One teacher cited unmotivated students and absenteeism as factors. But Mr. Fraynd wasn't buying it. He said he had dug into the data himself and found that regular attendees and frequent absentees had similar completion rates.

    "What I haven't heard you address is the behavior of the teacher in the room," he said. "On my observations in the classrooms, I don't see active mentoring happening, and I am curious about why."

    James Dorrell, a teacher who oversaw an online classroom, noted that the such classes can be tough to manage because students work at their own pace, on different subjects. "If I sit down with one kid for 10 minutes, then the other kids get distracted."

    Principal Kenyatta Stansberry, who's ultimately responsible for the stats, proposed more training for teachers in data analysis so they can better track students, and a requirement that teachers complete detailed reports on student progress every five weeks. She also pledged to be more selective in picking teachers for the online program.

    Kyle Birch, a first-year special-education teacher, adopted Marshall's data mining to scrutinize his own teaching methods. He picked apart every answer on one 40-question exam and found only 17% of his students could graph a sloped line, despite his spending days teaching the skill.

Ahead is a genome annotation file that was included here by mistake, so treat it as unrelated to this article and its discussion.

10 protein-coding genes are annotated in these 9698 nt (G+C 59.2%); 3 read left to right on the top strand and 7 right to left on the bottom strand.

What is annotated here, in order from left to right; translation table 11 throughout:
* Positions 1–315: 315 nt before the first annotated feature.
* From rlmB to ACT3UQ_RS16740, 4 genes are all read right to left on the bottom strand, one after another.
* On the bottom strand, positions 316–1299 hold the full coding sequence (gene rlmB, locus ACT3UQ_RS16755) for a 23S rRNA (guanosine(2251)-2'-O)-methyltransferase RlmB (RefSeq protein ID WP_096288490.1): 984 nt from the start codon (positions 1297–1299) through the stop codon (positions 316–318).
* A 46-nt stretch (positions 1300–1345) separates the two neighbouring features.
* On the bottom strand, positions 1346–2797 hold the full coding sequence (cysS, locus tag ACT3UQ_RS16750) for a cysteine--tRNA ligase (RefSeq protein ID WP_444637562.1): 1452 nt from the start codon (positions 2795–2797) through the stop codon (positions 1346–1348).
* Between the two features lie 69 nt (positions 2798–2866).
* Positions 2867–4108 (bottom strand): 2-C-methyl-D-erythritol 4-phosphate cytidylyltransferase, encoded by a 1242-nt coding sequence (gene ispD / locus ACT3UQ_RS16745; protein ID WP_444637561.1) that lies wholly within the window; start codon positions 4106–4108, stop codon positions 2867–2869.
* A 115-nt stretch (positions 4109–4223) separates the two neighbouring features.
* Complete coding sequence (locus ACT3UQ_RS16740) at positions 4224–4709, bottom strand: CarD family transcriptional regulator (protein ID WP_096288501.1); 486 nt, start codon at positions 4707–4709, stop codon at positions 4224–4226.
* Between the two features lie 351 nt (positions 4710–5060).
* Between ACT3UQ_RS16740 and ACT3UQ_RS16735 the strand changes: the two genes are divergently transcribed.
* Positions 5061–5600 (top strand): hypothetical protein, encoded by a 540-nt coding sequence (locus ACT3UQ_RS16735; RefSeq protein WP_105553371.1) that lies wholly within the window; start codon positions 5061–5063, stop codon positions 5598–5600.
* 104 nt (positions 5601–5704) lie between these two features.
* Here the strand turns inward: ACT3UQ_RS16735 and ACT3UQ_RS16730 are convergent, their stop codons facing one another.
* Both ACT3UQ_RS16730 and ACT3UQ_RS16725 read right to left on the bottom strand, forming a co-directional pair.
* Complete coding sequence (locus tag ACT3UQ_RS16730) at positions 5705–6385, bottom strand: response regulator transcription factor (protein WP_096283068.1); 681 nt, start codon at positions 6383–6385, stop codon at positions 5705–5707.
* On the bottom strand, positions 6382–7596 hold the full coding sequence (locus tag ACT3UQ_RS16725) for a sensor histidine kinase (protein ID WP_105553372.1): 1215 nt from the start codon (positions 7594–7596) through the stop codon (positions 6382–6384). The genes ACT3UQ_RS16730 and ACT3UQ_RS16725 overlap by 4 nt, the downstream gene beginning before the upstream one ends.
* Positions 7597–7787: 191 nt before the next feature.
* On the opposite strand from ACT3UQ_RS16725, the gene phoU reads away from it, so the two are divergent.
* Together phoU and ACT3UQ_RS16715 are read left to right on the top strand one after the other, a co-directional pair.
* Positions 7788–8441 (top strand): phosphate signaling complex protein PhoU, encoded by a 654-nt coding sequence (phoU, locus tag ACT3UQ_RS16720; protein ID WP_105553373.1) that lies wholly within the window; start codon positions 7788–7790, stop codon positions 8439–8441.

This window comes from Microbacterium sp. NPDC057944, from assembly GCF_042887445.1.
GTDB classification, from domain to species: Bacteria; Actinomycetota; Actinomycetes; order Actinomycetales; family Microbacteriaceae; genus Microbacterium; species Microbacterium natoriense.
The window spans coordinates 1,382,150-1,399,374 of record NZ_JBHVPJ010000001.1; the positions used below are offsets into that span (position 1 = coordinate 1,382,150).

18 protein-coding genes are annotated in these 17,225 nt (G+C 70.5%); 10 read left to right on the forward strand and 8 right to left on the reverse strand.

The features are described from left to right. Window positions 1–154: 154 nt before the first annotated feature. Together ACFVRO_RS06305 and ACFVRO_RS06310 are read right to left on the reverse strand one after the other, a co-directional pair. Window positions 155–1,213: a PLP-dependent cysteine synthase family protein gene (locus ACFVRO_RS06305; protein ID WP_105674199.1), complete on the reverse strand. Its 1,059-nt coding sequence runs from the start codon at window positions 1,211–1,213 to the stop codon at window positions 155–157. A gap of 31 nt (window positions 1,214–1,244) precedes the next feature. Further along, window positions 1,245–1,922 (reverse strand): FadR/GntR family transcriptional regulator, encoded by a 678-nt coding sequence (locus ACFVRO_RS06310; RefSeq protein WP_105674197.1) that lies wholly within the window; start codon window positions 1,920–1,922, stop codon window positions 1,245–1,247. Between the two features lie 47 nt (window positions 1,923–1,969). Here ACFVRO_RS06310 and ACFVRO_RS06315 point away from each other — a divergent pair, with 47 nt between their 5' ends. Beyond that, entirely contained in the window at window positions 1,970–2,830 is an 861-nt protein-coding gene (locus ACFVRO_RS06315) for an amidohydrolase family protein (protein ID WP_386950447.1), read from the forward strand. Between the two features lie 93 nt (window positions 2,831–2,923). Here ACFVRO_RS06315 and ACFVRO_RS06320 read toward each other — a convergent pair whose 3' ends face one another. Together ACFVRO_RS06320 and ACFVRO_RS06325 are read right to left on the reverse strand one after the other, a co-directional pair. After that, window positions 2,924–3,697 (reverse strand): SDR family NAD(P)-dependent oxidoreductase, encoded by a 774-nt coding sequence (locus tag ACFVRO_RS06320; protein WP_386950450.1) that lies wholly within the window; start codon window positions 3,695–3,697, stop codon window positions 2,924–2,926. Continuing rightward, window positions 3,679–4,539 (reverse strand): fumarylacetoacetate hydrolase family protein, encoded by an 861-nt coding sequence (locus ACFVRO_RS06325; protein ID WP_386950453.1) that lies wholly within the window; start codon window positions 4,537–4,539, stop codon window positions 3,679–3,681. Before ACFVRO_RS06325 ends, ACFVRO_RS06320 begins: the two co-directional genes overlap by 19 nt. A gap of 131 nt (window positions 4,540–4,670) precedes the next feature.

So Mr. Birch summoned his students outside and had them plot points with chalk on a grid drawn on the sidewalk. He made them walk a path connecting the dots, hoping the movement would aid their comprehension. In retesting later, he found that most of them understood.

    Mr. Birch also scanned the data for clues on which of his special-education students might succeed in a mainstream math class and moved four of them up. "The data opened the door for these kids," Mr. Birch said.

    Marshall's most aggressive turnaround efforts focused on its most persistent challenge: attendance. Two years ago, barely half the students showed up on an average day.

    Such absenteeism can doom broader reform efforts. Research shows that dropouts follow a process of gradual disengagement, where students miss more and more school until they find it impossible to catch up. Sporadic attendance makes it difficult for teachers to stay on pace with their lessons.